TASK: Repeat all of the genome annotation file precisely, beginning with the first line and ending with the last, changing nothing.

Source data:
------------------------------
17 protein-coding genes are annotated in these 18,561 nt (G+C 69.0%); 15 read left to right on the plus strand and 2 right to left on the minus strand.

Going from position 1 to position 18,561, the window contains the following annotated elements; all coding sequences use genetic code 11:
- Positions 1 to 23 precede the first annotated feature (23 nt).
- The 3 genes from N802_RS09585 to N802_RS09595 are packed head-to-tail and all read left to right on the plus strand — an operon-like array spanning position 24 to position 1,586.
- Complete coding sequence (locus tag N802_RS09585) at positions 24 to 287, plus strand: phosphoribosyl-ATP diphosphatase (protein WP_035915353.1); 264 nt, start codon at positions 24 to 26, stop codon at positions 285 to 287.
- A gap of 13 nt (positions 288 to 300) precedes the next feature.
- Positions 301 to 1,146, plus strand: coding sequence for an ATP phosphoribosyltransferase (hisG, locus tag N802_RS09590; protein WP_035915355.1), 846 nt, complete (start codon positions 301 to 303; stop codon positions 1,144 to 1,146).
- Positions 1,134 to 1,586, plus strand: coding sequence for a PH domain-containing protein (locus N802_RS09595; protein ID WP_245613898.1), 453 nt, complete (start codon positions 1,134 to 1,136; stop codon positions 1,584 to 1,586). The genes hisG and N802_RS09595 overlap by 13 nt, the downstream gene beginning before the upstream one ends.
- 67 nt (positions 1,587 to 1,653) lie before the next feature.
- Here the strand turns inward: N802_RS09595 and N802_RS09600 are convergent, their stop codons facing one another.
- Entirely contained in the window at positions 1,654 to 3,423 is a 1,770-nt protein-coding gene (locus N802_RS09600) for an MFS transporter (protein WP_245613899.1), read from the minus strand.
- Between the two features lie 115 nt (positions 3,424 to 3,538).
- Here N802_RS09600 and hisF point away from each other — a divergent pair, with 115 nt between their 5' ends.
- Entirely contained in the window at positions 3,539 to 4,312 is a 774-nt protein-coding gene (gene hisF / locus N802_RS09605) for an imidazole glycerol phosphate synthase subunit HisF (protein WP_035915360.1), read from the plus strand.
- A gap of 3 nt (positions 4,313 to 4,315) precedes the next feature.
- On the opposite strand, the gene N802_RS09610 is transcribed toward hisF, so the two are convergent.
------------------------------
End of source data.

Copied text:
17 protein-coding genes are annotated in these 18,561 nt (G+C 69.0%); 15 read left to right on the plus strand and 2 right to left on the minus strand.

Going from position 1 to position 18,561, the window contains the following annotated elements; all coding sequences use genetic code 11:
- Positions 1 to 23 precede the first annotated feature (23 nt).
- The 3 genes from N802_RS09585 to N802_RS09595 are packed head-to-tail and all read left to right on the plus strand — an operon-like array spanning position 24 to position 1,586.
- Complete coding sequence (locus tag N802_RS09585) at positions 24 to 287, plus strand: phosphoribosyl-ATP diphosphatase (protein WP_035915353.1); 264 nt, start codon at positions 24 to 26, stop codon at positions 285 to 287.
- A gap of 13 nt (positions 288 to 300) precedes the next feature.
- Positions 301 to 1,146, plus strand: coding sequence for an ATP phosphoribosyltransferase (hisG, locus tag N802_RS09590; protein WP_035915355.1), 846 nt, complete (start codon positions 301 to 303; stop codon positions 1,144 to 1,146).
- Positions 1,134 to 1,586, plus strand: coding sequence for a PH domain-containing protein (locus N802_RS09595; protein ID WP_245613898.1), 453 nt, complete (start codon positions 1,134 to 1,136; stop codon positions 1,584 to 1,586). The genes hisG and N802_RS09595 overlap by 13 nt, the downstream gene beginning before the upstream one ends.
- 67 nt (positions 1,587 to 1,653) lie before the next feature.
- Here the strand turns inward: N802_RS09595 and N802_RS09600 are convergent, their stop codons facing one another.
- Entirely contained in the window at positions 1,654 to 3,423 is a 1,770-nt protein-coding gene (locus N802_RS09600) for an MFS transporter (protein WP_245613899.1), read from the minus strand.
- Between the two features lie 115 nt (positions 3,424 to 3,538).
- Here N802_RS09600 and hisF point away from each other — a divergent pair, with 115 nt between their 5' ends.
- Entirely contained in the window at positions 3,539 to 4,312 is a 774-nt protein-coding gene (gene hisF / locus N802_RS09605) for an imidazole glycerol phosphate synthase subunit HisF (protein WP_035915360.1), read from the plus strand.
- A gap of 3 nt (positions 4,313 to 4,315) precedes the next feature.
- On the opposite strand, the gene N802_RS09610 is transcribed toward hisF, so the two are convergent.